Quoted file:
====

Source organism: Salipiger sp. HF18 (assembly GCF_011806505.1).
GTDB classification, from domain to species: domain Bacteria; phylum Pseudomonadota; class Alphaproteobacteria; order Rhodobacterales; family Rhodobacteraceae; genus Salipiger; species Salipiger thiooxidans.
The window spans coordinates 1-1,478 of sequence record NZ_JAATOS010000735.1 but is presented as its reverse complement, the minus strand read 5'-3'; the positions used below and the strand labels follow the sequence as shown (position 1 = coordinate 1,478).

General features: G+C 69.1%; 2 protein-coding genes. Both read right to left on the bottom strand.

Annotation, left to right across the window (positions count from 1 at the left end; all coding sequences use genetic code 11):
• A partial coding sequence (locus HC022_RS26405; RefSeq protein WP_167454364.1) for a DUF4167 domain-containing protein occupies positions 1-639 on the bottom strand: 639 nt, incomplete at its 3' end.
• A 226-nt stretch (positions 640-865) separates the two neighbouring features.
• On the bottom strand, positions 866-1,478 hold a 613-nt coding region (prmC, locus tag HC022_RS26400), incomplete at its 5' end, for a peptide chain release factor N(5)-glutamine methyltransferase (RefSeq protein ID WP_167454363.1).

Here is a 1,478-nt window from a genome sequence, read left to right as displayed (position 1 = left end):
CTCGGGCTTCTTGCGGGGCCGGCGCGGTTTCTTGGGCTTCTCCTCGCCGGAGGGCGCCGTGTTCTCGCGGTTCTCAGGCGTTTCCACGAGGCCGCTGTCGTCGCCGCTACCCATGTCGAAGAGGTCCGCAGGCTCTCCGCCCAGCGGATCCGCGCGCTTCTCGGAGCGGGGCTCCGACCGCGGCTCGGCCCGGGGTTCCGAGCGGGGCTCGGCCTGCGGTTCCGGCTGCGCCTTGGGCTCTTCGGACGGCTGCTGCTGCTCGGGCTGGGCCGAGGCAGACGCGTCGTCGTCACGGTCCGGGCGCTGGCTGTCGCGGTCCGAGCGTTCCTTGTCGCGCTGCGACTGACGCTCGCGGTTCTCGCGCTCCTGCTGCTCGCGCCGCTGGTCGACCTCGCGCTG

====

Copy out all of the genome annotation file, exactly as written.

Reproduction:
Source organism: Salipiger sp. HF18 (assembly GCF_011806505.1).
GTDB classification, from domain to species: domain Bacteria; phylum Pseudomonadota; class Alphaproteobacteria; order Rhodobacterales; family Rhodobacteraceae; genus Salipiger; species Salipiger thiooxidans.
The window spans coordinates 1-1,478 of sequence record NZ_JAATOS010000735.1 but is presented as its reverse complement, the minus strand read 5'-3'; the positions used below and the strand labels follow the sequence as shown (position 1 = coordinate 1,478).

General features: G+C 69.1%; 2 protein-coding genes. Both read right to left on the bottom strand.

Annotation, left to right across the window (positions count from 1 at the left end; all coding sequences use genetic code 11):
• A partial coding sequence (locus HC022_RS26405; RefSeq protein WP_167454364.1) for a DUF4167 domain-containing protein occupies positions 1-639 on the bottom strand: 639 nt, incomplete at its 3' end.
• A 226-nt stretch (positions 640-865) separates the two neighbouring features.
• On the bottom strand, positions 866-1,478 hold a 613-nt coding region (prmC, locus tag HC022_RS26400), incomplete at its 5' end, for a peptide chain release factor N(5)-glutamine methyltransferase (RefSeq protein ID WP_167454363.1).

Here is a 1,478-nt window from a genome sequence, read left to right as displayed (position 1 = left end):
CTCGGGCTTCTTGCGGGGCCGGCGCGGTTTCTTGGGCTTCTCCTCGCCGGAGGGCGCCGTGTTCTCGCGGTTCTCAGGCGTTTCCACGAGGCCGCTGTCGTCGCCGCTACCCATGTCGAAGAGGTCCGCAGGCTCTCCGCCCAGCGGATCCGCGCGCTTCTCGGAGCGGGGCTCCGACCGCGGCTCGGCCCGGGGTTCCGAGCGGGGCTCGGCCTGCGGTTCCGGCTGCGCCTTGGGCTCTTCGGACGGCTGCTGCTGCTCGGGCTGGGCCGAGGCAGACGCGTCGTCGTCACGGTCCGGGCGCTGGCTGTCGCGGTCCGAGCGTTCCTTGTCGCGCTGCGACTGACGCTCGCGGTTCTCGCGCTCCTGCTGCTCGCGCCGCTGGTCGACCTCGCGCTG